4. Simpler Method with fewer data points to manage

With planned reductions such as shrinkage, Return To Vendor and markdowns no longer impact the Ending Inventory, and thus the cost of goods sold, there a few data points to manage.  This also means that the in-season tweaks required to plans are also less.

5. Open to Buy

OTB increases with Sales instead of markdown. (Because Markdowns no longer impact Ending inventory calculation, hence Planned Goods Receipts/OTB, are not impacted with markdowns)

Example 1 : Moving Average Cost (MAC) calculation comparison

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Example 2 : Effect of change in MAC on Margin

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Summary

No doubt the cost method is simpler and based on metrics that are more accurate. It is because it is the cost value of the product as it is sold and not a moving average. However, to conclude that moving to CMA will result in better planning would be wrong.

Moving to Cost method requires a major change in the mindset of the planner who is used to planning using Retail Method. The change is even more difficult for fashion because it is seasonal based and generally has fixed cycles of Full-price sales, promotions and markdowns. Hence, the planner is accustomed to think in the same fashion – markdowns, which reduce inventory, increasing OTB thus giving way to flow of new merchandise.

Here is a list of some of the reasons why CMA is attractive to retailers.

1. Want item level visibility
2. Planning and management of gross margin and sell-thru become key
3. No longer requires planning and management of markdown budgets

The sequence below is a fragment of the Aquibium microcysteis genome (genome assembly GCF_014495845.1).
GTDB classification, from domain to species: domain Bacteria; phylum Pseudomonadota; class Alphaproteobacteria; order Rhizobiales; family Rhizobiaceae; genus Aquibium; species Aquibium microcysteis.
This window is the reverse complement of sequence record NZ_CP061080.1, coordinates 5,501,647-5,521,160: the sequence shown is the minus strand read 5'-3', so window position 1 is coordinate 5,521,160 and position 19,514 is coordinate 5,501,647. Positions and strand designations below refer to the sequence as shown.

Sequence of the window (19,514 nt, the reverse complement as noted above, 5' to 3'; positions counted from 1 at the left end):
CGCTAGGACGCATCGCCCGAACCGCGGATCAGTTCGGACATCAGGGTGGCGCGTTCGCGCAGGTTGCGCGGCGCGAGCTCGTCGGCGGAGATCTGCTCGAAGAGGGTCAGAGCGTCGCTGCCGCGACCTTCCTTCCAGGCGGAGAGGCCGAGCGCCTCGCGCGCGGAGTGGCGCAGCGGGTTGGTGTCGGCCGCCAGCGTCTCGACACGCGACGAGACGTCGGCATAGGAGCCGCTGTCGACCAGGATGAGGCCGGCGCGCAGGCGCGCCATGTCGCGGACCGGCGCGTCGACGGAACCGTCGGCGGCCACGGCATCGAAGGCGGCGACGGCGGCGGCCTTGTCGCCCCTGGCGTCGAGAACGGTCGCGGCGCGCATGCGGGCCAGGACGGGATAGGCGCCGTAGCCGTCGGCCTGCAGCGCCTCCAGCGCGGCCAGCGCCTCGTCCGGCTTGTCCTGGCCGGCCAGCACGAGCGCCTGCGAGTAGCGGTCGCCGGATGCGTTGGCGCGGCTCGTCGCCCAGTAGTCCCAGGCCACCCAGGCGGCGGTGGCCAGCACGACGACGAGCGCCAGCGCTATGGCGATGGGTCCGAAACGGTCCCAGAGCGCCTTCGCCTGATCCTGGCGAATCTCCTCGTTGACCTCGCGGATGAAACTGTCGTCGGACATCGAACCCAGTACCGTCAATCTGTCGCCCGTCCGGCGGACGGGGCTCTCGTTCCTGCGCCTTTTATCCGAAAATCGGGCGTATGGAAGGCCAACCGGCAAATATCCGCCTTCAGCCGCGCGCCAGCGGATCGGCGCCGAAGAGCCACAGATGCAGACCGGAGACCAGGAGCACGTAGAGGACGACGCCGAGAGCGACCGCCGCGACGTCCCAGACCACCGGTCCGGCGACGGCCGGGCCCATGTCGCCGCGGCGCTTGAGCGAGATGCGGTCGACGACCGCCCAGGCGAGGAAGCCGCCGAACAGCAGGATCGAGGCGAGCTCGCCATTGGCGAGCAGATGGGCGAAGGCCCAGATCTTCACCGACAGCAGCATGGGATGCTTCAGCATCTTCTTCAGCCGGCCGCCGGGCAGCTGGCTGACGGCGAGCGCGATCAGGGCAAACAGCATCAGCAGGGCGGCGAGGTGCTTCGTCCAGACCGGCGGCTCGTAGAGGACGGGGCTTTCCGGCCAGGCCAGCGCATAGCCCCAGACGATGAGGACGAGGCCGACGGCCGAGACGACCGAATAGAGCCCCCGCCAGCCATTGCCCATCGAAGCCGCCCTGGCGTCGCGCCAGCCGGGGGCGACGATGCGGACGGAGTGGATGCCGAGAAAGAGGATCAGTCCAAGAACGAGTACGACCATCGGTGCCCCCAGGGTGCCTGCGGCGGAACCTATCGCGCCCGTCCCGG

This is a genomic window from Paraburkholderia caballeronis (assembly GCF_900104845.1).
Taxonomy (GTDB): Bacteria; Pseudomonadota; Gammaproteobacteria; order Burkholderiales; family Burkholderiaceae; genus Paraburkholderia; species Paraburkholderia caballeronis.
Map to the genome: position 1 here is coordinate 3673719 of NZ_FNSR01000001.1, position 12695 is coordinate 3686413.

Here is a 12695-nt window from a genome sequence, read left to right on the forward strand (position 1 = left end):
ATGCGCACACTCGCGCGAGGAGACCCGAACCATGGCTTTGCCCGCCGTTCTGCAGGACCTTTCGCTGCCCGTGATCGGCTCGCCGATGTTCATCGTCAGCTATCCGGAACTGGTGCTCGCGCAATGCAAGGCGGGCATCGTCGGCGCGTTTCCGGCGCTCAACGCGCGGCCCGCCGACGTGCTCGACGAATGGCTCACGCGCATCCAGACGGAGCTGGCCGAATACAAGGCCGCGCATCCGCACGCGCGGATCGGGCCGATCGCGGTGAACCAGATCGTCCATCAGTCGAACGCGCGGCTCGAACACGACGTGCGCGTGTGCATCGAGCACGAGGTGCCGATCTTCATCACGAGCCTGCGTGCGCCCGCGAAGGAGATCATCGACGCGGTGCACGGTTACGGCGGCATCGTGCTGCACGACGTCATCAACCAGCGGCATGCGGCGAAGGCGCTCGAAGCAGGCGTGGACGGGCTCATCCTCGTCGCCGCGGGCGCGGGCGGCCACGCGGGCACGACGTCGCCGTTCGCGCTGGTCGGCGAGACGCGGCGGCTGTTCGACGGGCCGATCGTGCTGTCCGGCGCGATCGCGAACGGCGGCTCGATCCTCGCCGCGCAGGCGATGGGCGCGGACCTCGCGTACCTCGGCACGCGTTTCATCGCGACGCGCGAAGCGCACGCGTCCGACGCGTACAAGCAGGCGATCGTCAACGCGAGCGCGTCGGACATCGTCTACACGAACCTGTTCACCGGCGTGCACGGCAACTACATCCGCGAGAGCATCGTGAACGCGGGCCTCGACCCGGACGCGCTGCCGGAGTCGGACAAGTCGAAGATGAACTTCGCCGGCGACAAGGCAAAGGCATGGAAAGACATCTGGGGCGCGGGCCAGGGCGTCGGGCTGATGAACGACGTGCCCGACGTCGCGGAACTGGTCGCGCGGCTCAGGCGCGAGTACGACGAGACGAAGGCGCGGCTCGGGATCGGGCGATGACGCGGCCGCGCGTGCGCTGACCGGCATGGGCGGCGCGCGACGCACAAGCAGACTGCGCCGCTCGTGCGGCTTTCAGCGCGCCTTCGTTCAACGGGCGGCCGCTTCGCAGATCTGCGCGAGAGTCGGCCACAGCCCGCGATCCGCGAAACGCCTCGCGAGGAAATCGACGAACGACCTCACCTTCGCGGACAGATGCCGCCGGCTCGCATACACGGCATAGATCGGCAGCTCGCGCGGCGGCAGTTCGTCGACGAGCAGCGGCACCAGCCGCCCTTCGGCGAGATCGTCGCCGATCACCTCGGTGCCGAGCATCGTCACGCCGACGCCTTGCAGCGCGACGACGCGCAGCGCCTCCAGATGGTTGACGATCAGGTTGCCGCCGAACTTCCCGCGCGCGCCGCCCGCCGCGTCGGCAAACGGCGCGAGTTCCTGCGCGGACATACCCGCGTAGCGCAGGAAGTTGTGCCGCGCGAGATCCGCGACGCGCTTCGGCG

4. Only selling creates open-to-buy, not markdowns
5. Fewer data points to manage, i.e. less KPIs to plan
6. Inventory values are based upon what you actually paid for the item
7. Accuracy
          1.      Cost value of inventory is independent of retail price changes
          2.      Inventory values are based upon what you actually paid for the item
          3.      Gross Margin: CMA -> at Item level, and in RMA -> blended at category
8. Does not require on hand counts when a retail price is changed

Ultimately, the success of the planning process will depend upon how well the planning process is embraced by the planning team.

Look forward for your comments !

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2 Comments

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  1. TARUN GULATI

    excellent explanation. A question is – do you think using extended retail method of accounting creates two versions of the truth – inventory valued using CMA and retail metrics at RMA ?